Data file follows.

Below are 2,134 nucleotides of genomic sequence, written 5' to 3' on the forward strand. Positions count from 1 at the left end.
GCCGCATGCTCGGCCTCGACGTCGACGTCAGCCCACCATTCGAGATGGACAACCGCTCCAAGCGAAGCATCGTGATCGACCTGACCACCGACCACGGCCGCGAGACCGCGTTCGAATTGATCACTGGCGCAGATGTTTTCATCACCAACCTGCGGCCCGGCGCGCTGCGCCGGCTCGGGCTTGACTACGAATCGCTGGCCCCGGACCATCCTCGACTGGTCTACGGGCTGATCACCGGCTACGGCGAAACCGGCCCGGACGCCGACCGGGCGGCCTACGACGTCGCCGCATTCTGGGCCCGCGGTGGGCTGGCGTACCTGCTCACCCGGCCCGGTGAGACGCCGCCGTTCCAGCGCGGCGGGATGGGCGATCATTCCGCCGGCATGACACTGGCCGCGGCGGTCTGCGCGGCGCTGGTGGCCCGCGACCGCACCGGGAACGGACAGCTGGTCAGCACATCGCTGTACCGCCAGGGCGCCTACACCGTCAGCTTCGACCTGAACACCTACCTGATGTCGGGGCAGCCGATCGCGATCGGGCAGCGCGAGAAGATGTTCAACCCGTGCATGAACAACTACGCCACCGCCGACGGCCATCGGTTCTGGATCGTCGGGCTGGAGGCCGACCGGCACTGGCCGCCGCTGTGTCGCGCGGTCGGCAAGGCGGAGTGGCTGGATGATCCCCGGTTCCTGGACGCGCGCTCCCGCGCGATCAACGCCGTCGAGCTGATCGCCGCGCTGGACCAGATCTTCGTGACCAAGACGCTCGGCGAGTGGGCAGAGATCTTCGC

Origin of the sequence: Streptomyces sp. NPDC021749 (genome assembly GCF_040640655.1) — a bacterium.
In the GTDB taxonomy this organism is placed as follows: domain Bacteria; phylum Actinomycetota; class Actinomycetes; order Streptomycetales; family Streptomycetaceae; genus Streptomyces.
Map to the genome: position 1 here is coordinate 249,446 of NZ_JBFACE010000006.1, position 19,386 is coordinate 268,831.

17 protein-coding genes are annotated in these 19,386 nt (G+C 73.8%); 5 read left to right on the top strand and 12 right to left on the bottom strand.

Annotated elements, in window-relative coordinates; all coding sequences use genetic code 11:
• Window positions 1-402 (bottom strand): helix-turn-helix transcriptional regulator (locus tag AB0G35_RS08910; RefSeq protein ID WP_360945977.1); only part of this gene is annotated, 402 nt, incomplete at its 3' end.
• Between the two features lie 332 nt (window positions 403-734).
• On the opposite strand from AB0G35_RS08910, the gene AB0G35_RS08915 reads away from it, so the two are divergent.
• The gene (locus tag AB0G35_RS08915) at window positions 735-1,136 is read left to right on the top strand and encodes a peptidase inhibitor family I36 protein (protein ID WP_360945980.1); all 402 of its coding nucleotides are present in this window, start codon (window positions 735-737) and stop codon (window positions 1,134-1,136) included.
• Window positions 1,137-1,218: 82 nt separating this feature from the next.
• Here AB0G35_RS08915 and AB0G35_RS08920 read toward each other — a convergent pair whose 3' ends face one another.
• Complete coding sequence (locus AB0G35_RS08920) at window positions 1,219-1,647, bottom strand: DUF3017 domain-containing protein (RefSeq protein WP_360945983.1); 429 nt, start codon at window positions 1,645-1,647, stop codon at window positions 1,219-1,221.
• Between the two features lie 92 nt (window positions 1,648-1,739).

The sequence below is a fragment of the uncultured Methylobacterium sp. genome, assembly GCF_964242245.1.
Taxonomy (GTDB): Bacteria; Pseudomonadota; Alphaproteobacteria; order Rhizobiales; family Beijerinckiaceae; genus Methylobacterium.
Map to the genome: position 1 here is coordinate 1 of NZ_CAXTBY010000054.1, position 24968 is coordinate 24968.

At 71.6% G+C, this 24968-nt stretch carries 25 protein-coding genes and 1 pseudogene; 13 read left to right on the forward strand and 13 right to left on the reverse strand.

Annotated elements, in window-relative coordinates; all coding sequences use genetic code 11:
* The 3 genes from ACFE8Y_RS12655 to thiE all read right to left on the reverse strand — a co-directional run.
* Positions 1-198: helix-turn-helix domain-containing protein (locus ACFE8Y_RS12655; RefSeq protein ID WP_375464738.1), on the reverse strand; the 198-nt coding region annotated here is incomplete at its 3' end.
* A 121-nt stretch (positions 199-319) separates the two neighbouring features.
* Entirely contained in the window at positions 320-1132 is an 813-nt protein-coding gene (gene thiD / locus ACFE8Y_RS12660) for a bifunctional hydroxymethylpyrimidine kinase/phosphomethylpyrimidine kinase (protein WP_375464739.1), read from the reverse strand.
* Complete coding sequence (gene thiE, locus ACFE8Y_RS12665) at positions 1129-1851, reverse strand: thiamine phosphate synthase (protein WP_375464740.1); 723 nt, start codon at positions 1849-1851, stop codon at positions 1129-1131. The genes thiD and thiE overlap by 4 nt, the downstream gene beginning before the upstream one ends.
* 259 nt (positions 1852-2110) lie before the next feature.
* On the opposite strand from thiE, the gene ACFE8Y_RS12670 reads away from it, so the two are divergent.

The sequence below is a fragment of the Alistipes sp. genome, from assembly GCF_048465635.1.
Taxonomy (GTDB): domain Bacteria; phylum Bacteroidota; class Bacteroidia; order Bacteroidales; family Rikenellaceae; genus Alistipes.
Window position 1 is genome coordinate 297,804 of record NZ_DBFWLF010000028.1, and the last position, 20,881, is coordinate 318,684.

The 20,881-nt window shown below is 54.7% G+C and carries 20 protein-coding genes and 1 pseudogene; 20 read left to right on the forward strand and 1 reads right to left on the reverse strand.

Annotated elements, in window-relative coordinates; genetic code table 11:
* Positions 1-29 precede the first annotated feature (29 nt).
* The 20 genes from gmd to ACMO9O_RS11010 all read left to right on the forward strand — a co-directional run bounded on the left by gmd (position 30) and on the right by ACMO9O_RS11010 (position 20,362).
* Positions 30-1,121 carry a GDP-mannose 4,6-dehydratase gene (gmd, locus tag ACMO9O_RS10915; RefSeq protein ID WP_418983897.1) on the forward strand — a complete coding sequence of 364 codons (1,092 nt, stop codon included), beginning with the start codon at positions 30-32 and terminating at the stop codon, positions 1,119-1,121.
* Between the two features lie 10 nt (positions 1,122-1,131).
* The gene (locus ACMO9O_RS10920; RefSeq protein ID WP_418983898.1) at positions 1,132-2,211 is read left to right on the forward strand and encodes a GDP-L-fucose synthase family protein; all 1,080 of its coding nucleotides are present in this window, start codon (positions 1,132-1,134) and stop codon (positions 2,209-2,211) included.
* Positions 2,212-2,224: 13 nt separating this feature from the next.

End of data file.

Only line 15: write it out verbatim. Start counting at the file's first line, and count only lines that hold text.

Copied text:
• Between the two features lie 92 nt (window positions 1,648-1,739).